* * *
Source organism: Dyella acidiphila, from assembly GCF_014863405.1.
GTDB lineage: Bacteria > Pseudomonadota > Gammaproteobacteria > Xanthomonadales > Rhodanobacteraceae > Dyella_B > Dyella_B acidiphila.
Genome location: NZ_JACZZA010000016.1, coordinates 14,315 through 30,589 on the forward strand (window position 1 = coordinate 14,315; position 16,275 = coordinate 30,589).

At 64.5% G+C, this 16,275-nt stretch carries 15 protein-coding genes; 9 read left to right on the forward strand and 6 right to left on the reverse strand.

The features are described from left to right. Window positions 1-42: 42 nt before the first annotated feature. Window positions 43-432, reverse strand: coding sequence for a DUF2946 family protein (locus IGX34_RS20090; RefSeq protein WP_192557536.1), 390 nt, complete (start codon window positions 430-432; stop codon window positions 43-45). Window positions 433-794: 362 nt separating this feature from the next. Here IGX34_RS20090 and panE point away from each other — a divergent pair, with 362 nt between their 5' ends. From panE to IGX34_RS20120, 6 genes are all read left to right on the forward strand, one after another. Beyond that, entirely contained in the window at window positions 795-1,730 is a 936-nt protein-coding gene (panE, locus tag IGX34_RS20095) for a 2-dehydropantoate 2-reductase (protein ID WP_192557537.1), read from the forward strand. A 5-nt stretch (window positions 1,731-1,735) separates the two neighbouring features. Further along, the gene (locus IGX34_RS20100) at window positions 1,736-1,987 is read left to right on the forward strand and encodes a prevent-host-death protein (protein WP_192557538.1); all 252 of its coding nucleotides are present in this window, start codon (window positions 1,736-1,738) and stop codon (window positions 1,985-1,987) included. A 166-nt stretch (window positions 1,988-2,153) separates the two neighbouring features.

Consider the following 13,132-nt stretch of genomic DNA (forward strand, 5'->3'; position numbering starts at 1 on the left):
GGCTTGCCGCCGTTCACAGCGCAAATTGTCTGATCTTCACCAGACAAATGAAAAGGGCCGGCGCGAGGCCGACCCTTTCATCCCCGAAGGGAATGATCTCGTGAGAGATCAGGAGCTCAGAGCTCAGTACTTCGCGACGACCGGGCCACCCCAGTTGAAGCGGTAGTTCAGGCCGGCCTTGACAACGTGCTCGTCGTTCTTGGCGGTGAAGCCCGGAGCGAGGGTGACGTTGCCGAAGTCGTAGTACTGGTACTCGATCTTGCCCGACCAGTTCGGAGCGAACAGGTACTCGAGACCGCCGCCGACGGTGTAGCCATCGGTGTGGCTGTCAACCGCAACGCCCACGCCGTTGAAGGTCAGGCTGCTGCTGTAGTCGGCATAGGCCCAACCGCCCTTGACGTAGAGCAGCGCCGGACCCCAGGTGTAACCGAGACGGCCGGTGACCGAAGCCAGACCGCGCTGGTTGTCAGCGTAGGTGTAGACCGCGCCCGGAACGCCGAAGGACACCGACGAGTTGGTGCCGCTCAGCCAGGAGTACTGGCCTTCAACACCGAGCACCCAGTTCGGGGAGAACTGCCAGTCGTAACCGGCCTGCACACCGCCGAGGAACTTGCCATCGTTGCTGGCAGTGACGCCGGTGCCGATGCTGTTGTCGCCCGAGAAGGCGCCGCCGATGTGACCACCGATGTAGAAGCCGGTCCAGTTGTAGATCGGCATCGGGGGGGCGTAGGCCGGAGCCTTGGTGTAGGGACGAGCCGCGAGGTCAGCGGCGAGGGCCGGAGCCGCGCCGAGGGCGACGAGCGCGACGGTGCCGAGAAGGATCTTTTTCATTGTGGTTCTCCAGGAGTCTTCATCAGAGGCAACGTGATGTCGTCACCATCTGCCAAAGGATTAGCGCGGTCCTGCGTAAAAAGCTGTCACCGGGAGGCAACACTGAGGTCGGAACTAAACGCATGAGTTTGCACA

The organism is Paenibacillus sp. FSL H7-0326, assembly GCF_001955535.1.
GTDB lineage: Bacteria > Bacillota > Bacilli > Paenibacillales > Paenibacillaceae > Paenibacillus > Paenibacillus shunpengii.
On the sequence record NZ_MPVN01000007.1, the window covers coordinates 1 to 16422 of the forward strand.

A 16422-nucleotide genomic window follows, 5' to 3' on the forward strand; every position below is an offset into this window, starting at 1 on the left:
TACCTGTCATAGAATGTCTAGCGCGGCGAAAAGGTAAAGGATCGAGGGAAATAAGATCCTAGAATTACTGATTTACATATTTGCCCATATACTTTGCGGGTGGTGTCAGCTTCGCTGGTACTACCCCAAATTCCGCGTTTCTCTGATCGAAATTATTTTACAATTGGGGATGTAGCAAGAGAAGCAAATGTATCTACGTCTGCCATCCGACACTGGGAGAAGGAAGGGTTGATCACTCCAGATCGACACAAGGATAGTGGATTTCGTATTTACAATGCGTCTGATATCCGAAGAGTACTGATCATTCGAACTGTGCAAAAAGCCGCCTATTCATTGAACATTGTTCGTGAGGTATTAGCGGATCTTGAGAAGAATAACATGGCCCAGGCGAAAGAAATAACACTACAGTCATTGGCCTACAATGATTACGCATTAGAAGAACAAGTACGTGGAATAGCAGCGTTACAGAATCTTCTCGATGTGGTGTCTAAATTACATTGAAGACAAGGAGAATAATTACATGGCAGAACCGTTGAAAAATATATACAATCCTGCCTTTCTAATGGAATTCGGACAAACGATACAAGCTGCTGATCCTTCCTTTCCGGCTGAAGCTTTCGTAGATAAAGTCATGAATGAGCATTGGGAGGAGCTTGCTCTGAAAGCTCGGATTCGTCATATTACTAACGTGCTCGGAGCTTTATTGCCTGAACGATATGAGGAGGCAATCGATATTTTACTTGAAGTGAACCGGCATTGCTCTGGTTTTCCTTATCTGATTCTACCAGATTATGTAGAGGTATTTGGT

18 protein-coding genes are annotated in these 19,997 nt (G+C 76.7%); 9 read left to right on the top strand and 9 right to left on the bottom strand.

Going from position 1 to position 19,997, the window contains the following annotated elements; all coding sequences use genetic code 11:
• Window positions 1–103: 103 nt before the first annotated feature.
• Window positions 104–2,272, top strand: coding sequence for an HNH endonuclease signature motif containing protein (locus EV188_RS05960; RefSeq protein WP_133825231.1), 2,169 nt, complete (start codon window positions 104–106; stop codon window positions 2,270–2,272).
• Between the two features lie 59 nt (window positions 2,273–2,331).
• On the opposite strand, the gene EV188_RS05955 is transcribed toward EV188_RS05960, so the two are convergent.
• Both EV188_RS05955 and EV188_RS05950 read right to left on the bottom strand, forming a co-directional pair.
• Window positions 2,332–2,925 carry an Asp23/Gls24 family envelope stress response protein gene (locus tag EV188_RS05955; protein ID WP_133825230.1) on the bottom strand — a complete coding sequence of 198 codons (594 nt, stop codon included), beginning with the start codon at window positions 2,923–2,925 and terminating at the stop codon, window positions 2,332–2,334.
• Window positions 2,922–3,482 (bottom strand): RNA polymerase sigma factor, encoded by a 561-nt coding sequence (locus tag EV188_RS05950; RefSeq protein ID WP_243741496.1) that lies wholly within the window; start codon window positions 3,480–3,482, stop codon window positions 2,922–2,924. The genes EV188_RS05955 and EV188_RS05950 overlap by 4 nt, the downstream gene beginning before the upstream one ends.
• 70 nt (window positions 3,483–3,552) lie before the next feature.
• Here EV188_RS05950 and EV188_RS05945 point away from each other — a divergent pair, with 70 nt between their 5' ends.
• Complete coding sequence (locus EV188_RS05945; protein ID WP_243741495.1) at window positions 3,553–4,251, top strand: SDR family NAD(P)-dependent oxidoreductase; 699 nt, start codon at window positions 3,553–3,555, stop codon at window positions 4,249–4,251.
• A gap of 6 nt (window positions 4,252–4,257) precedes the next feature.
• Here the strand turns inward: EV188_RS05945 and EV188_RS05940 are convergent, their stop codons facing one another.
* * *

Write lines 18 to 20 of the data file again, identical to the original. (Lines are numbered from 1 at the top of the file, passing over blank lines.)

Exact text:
• On the opposite strand, the gene EV188_RS05955 is transcribed toward EV188_RS05960, so the two are convergent.
• Both EV188_RS05955 and EV188_RS05950 read right to left on the bottom strand, forming a co-directional pair.
• Window positions 2,332–2,925 carry an Asp23/Gls24 family envelope stress response protein gene (locus tag EV188_RS05955; protein ID WP_133825230.1) on the bottom strand — a complete coding sequence of 198 codons (594 nt, stop codon included), beginning with the start codon at window positions 2,923–2,925 and terminating at the stop codon, window positions 2,332–2,334.